House of The Red Fish
Ages 10 and up
Random House, 2006, 0-385-73121-3
More than a year ago, when Pearl Harbor was bombed by the Japanese, Tomi Nakaji’s life was turned upside down. On that fateful day his father was shot and injured and arrested and his father’s helper, Sanji was killed. His father’s fishing boat, a Japanese style sampan, was sunk by U.S. forces soon after. As if this was not bad enough Tomi’s grandfather was also taken into custody. Now the family has to get by on what Tomi’s mother earns from cleaning the Wilson’s house and from money that they get selling chicken eggs. Life is made that much harder because there are groups who are radically anti-Japanese. They go out of their way to make life more difficult for families like Tomi’s. One such group is lead by the Wilson’s son, Keet. Keet has made it his personal mission in life to bully Tomi whenever he can.
Though it is painful for him, Tomi cannot help going down to the canal to look at his father’s sunken boat, remembering what life was like before the bombing and the war. One day, after Keet makes it clear that Tomi must not try to raise the boat, Tomi decides that this is just what he must do. He gets together with his best friends and they get to work, diving on the boat to lighten it as best they can. Other friends hear about the plan and they offer up ideas on how the boat could be raised. They volunteer muscle, tools, even Marine pontoon boats. When Tomi’s grandfather is allowed to come home the project is stepped up and “Ojii-chan” becomes a key player in the operation. Unfortunately Keet also steps up his activities and it becomes a battle of time, wits, and fists between Keet and his thugs, and Tomi and his crew.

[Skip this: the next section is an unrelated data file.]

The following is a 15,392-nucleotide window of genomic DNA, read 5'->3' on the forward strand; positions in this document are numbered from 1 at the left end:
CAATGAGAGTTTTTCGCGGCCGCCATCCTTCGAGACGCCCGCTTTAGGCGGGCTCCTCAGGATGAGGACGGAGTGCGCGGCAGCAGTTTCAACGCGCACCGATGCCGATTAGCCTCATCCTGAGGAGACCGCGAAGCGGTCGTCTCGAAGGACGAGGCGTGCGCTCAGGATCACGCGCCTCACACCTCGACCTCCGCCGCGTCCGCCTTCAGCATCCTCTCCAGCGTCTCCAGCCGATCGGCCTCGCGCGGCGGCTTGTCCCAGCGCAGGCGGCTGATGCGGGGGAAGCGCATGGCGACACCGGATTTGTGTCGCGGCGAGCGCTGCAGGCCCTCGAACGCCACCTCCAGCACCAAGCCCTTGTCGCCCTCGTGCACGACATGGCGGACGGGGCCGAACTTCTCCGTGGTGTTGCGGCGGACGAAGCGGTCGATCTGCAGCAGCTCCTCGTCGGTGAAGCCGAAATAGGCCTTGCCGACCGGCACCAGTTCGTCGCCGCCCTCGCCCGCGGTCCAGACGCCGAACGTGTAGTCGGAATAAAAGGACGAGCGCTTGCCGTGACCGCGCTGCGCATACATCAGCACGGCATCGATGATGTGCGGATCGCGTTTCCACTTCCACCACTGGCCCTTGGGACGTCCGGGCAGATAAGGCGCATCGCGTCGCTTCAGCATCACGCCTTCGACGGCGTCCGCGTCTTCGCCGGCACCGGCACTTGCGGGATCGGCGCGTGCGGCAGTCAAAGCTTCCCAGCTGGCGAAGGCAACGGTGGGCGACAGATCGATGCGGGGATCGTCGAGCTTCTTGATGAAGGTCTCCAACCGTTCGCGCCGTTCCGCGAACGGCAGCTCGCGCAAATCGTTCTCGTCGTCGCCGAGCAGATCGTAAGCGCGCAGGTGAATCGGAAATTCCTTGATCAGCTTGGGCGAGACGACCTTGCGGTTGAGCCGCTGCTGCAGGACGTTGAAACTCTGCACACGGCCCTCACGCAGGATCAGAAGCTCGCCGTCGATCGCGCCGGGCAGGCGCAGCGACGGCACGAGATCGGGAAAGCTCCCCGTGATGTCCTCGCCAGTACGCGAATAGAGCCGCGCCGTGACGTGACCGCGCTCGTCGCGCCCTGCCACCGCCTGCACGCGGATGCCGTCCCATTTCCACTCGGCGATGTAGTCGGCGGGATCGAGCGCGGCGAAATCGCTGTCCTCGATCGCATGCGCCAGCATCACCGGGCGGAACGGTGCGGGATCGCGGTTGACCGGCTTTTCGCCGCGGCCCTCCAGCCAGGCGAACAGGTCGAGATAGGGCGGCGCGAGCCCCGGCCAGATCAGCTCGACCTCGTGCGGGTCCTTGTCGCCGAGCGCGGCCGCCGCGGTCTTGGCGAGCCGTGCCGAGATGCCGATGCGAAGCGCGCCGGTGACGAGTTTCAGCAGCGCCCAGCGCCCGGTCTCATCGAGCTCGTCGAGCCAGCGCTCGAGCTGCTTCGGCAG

This wonderfully written and very powerful work of historical fiction will give readers a very clear picture of what it was like to be a young American of Japanese descent living in Hawaii soon after the Pearl Harbor tragedy. Not only are two members of Tomi’s family imprisoned, but he also has to deal with being persecuted by anti-Japanese extremists on a regular basis. Raising his father’s boat becomes his way of peacefully fighting back. It is his way of beginning the process of rebuilding and readers will find themselves hoping against hope that he will succeed.
This book is the sequel to “Under the Blood-Red Sun.”
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